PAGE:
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  #8  
Old Posted Jan 29, 2007, 4:51 PM
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The better example of that, it is a gotic church in Netherlands used as hotel. The outside was kept, but inside the clearance of the ceiling was converted in a 2-3 storey hotel. I tried to find it here in net, but I could not found. It is a very interesting project, as in Europe some not used churchs had that final and in my oppinion nothing better than sleping in God hands. Also the hotel is very nice and the project was wonderful made. Unfortunatly I do not remember in which city was that.

I found. It was a Kloster in Maastricht transformated in hotel. Kruisherenhotel Maastricht - Netherlands



By the way, too romantic and you are already in home asking somebody in weeding.

Last edited by M.K.; Jan 29, 2007 at 6:19 PM.
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  #9  
Old Posted Jan 29, 2007, 5:17 PM
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Club Avalon in New York City is a former church.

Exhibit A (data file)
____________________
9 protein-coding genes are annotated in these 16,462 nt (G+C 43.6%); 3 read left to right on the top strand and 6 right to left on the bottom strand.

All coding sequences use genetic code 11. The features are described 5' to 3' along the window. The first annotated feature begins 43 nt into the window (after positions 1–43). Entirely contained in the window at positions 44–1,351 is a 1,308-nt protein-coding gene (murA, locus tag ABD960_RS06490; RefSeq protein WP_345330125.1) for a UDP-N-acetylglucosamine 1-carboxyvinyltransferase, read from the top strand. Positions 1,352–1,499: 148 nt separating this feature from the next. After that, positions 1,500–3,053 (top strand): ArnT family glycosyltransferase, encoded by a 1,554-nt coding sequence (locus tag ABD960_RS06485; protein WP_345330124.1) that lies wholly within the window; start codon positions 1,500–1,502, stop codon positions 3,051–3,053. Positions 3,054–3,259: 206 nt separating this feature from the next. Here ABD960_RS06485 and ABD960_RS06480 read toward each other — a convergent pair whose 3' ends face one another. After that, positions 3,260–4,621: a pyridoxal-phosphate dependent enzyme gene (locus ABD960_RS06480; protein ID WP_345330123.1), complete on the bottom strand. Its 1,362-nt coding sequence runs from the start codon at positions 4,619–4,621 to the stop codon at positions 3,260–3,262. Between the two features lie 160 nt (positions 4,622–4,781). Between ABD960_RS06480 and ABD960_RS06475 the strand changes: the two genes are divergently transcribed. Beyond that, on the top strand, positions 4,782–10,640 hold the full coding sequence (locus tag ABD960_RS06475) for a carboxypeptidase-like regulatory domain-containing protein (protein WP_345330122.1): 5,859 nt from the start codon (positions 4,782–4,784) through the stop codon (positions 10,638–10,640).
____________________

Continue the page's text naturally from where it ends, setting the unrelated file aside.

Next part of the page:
I've always felt a little weird and a little bad getting plastered and picking up girls here.

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  #10  
Old Posted Jan 29, 2007, 5:57 PM
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Let us not forget the national Guard Armory turned porn factory as discussed here: http://forum.skyscraperpage.com/showthread.php?t=123532
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  #11  
Old Posted Jan 30, 2007, 12:36 AM
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Church of Skatan
Santa Barbara, CA
Former Baptist Church now Skate Shop